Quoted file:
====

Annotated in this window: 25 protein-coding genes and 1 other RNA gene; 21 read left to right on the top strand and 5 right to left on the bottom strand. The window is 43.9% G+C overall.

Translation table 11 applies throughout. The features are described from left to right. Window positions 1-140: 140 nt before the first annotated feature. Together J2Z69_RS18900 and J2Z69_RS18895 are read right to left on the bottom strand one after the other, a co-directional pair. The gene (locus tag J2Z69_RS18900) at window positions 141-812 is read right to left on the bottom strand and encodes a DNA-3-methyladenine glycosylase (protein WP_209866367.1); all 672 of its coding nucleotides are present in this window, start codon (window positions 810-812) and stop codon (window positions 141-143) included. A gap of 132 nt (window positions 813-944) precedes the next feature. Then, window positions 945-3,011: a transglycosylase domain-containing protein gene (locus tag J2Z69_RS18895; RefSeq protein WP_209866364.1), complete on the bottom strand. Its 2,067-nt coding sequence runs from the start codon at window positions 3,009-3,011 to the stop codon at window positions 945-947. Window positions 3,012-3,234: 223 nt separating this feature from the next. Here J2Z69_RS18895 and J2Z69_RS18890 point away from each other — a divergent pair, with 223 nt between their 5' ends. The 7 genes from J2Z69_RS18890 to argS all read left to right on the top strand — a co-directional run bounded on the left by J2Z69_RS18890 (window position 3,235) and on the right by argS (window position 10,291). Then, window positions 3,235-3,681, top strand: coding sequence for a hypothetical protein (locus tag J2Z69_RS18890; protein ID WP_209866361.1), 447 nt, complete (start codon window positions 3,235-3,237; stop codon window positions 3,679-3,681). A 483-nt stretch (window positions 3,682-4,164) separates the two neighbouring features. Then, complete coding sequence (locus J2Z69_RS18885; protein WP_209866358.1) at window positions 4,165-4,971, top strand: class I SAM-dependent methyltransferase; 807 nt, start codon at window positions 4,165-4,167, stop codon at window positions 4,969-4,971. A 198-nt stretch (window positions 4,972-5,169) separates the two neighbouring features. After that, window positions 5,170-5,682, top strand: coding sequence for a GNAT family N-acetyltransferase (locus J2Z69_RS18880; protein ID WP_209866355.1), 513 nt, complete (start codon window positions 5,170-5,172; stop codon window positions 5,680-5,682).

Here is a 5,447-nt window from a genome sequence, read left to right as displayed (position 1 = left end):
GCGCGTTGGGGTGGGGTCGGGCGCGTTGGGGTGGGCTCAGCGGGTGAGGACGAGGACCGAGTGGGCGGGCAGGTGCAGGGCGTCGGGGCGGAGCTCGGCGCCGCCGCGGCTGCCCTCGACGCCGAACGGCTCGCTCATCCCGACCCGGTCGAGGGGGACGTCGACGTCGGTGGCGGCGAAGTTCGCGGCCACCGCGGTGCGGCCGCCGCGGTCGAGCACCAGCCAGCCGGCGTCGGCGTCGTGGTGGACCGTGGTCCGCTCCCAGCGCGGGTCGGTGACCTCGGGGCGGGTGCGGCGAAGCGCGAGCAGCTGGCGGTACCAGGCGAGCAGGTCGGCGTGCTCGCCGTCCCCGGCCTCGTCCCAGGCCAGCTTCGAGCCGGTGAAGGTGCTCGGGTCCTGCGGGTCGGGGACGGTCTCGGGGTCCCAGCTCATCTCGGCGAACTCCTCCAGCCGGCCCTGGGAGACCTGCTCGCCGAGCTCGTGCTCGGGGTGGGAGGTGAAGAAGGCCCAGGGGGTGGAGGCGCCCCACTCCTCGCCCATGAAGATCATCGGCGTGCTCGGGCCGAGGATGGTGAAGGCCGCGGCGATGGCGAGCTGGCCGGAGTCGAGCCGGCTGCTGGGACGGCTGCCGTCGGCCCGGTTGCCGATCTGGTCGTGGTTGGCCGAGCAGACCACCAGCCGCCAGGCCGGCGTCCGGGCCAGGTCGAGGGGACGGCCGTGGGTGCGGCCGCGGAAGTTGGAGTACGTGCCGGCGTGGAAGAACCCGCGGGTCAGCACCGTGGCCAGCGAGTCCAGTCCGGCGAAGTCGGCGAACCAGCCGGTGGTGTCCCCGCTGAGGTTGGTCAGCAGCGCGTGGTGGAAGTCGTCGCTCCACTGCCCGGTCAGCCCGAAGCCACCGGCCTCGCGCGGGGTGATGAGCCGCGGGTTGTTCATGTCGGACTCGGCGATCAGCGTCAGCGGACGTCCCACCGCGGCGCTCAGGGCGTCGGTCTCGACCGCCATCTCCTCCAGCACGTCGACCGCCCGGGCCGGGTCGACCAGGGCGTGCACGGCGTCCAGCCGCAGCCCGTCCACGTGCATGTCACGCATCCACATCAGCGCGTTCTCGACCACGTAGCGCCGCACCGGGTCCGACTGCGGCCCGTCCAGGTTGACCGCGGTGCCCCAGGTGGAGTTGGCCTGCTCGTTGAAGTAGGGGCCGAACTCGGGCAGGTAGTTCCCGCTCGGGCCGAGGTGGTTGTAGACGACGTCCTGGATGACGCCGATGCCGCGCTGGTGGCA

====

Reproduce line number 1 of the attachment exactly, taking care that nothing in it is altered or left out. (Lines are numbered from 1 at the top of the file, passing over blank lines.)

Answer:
Annotated in this window: 25 protein-coding genes and 1 other RNA gene; 21 read left to right on the top strand and 5 right to left on the bottom strand. The window is 43.9% G+C overall.